Food label changes now in effect


Trans fat levels and food allergens are the major changes consumers will see on the nutritional labels found on food products.

You'll never look at a package of food the same way, thanks to requirements now in effect on the nutrition panel found on food packaging.

The federal Food and Drug Administration (FDA) mandated the changes effective Jan. 1, 2006.

All food labels are now required to clearly state if the products contain any ingredients with protein from the eight major allergenic foods.

Food manufacturers are required to identify in plain English the presence of ingredients that contain protein derived from milk, eggs, fish, crustacean shellfish, tree nuts, peanuts, wheat or soybeans.

The label must list the allergen ingredients or say "contains" followed by the name of the source of the food allergen after or next to the list of ingredients.

"The eight major food allergens account for 90 percent of all documented food allergic reactions, and some reactions may be severe or life-threatening," said Robert E. Brackett, PhD, Director of FDA's Center for Food Safety and Applied Nutrition. "Consumers will benefit from improved food labels for products that contain food allergens."

The FDA estimates that 2 percent of adults and about 5 percent of infants and young children in the United States suffer from food allergies.

Approximately 30,000 consumers require emergency room treatment and 150 Americans die each year because of allergic reactions to food, according to FDA statistics.

"It's been pretty quiet," said Don Pitt, Manager of Grandview Market Place. "We haven't seen a lot of impact, people buy what they want to buy."

Sunnyside Safeway Manager Ryan Helton said the major impacts will likely be felt at the warehouse level for distribution of foods with the new labels.

Helton said that deli goods made at the Sunnyside store must have new labels printed in keeping with the FDA requirements.

"If there's a computer problem and we're not able to print labels, then we won't have sandwiches that day," he said of complying with the new label rules.

"We just got in a shipment of new stuff," said Rosie Cortez of the Sunnyside Food Pavilion. "Everything is just about normal."

The new FDA label rules also require food packagers to clearly list the amount of trans fat in a product.

The FDA has been working on increasing the amount of information required on nutrition labels since at least 1993.

At that time the FDA required that saturated fat and dietary cholesterol be listed on the food label.

By adding trans fat on the Nutrition Facts panel, the FDA says consumers now know for the first time how much of all three-saturated fat, trans fat and cholesterol-are in the foods they choose.

The revised label, notes the FDA, will be of particular interest to people concerned about high blood cholesterol and heart disease.

So what is trans fat, and how can you limit the amount of this fat in your diet?

Unlike other fats, the majority of trans fat is formed when liquid oils are made into solid fats like shortening and hard margarine.

Essentially, trans fat is made when hydrogen is added to vegetable oil. Its primary use is to increase the shelf life and maintain the flavor of packaged foods.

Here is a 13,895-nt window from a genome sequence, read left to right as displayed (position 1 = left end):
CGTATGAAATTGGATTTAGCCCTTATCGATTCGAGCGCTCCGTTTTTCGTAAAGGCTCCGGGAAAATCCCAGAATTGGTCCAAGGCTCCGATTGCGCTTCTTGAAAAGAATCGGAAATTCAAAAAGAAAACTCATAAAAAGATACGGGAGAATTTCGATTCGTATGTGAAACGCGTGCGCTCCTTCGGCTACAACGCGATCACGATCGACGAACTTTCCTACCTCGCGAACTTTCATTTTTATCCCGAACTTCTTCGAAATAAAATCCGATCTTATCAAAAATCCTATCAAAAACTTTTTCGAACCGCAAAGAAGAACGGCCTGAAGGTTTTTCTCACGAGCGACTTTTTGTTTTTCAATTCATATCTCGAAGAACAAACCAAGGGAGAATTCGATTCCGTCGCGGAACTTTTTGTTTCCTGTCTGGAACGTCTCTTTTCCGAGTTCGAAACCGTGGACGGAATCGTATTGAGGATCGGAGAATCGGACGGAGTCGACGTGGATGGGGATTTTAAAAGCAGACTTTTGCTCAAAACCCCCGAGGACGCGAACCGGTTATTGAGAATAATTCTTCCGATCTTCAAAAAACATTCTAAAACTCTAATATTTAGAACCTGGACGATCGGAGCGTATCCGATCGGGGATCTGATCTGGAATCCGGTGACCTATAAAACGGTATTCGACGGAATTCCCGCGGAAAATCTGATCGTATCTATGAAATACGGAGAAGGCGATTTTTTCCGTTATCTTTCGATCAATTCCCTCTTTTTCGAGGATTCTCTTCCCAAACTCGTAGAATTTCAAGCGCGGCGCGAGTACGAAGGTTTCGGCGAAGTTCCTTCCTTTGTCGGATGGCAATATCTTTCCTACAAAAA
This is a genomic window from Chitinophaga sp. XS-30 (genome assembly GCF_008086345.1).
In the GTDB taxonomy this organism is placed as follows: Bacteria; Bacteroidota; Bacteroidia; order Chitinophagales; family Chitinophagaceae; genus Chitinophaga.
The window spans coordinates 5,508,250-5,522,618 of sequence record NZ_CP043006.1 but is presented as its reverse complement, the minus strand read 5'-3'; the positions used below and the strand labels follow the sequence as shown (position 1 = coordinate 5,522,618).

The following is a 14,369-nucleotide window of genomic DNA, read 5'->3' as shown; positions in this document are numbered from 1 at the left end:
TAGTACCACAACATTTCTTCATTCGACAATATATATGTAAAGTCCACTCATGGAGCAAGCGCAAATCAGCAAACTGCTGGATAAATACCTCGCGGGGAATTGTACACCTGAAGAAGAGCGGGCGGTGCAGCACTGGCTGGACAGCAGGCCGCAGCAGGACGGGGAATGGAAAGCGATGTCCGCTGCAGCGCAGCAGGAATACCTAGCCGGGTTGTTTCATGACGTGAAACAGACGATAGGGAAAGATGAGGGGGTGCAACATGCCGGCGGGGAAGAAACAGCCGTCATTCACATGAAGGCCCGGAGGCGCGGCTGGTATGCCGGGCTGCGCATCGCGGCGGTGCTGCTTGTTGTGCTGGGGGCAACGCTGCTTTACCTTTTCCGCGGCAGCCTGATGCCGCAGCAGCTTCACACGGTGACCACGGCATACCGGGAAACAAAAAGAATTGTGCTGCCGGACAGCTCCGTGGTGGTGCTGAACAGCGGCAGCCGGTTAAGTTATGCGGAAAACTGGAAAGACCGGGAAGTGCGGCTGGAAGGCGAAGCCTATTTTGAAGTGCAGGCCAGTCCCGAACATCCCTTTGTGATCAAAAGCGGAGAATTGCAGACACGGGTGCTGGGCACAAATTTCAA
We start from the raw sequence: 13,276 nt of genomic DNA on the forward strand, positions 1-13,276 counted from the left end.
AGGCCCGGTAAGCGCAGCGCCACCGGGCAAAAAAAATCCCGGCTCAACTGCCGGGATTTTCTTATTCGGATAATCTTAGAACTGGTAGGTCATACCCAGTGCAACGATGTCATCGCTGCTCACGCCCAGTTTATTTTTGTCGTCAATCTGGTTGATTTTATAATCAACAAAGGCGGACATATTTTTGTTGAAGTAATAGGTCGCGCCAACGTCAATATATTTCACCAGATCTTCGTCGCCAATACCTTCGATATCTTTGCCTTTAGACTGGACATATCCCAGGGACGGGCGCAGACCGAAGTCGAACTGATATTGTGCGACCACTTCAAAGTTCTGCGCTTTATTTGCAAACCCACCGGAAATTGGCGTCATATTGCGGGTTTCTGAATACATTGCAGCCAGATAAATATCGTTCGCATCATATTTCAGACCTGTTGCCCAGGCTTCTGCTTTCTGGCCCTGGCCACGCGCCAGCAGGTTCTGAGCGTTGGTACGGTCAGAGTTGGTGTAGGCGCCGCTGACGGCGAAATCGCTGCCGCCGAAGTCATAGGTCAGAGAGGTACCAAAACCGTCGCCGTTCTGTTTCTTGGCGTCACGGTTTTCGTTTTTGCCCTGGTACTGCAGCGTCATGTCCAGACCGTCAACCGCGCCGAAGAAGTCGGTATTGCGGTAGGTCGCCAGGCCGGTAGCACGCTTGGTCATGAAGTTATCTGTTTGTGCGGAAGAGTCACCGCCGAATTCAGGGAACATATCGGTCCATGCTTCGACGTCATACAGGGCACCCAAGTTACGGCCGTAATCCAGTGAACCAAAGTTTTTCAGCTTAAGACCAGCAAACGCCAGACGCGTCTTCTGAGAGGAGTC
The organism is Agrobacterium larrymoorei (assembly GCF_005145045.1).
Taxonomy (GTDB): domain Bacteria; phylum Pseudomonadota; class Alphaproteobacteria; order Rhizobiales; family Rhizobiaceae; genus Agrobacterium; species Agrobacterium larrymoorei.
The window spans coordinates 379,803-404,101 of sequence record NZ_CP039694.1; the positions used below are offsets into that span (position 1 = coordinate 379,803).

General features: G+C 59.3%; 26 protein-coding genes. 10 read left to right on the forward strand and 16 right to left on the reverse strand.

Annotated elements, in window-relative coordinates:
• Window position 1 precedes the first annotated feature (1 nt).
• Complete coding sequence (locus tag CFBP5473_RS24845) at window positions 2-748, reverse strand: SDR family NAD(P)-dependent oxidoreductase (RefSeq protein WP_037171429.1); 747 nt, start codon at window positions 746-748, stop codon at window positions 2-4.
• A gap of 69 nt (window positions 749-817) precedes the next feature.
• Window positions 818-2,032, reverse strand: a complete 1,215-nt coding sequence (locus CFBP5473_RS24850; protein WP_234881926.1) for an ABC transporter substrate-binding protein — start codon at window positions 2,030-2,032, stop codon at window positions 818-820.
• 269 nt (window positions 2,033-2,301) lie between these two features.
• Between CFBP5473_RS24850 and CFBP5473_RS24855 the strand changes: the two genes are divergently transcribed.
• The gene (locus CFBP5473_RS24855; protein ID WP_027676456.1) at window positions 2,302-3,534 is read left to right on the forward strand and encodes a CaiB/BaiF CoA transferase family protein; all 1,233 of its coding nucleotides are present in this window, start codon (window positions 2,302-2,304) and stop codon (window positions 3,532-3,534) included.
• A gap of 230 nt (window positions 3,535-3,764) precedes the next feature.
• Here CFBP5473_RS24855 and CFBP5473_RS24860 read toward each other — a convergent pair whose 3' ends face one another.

A small amount of trans fat is also found naturally, primarily in some animal-based foods.

Research by the FDA shows that trans fat, like saturated fat and dietary cholesterol, raises the LDL (or "bad") cholesterol that increases the risk of heart disease.

On average, according to the FDA, Americans consume four to five times as much saturated fat as trans fat in their diet.

Although saturated fat is the main culprit in raising "bad" cholesterol, trans fat and dietary cholesterol also contribute significantly.

Trans fat can often be found in processed foods, such as crackers, candies, cookies, snack foods, fried foods and baked goods.

Not only will consumers have more label reading to do, they may still find products that do not reflect the changes now in effect. The new label law does not require food manufacturers or retailers to re-label or remove products from grocery shelves that do not reflect the additional allergen labeling as long as the products were labeled before the effective date.

As a result, the FDA cautions consumers there will be a transition period of unknown length, during which it is likely that some packaged foods on store shelves will not have the revised allergen labeling.

An informal, local grocery survey in the Lower Valley found that pretty much all the national food brands are complying with the new label law.

The main inconsistency found, however, was with individual store brands.

Store brand peanut butter and chicken, for example, reflected the updated information, while some cookies, fruit pies and pudding mixes lacked trans fat information.

"The trans fat information does not have to be on the label if the product entered interstate commerce before Jan. 1," explained Tina Massingill, Manager of Public Affairs for Safeway.

Food companies have the option of seeking up to a 12-month extension in implementing the labels, depending on the distribution of their product and other extenuating circumstances or hardships.

Massingill said Safeway has sought an extension in complying with the new FDA label regulations.

"Since there are a lot of goods still out there shipped before Jan. 1, there will be some existing stock without the new label information," she said.

"Our understanding is that the extension is automatic since the FDA has received so many extension requests and was having a hard time enforcing the law immediately."



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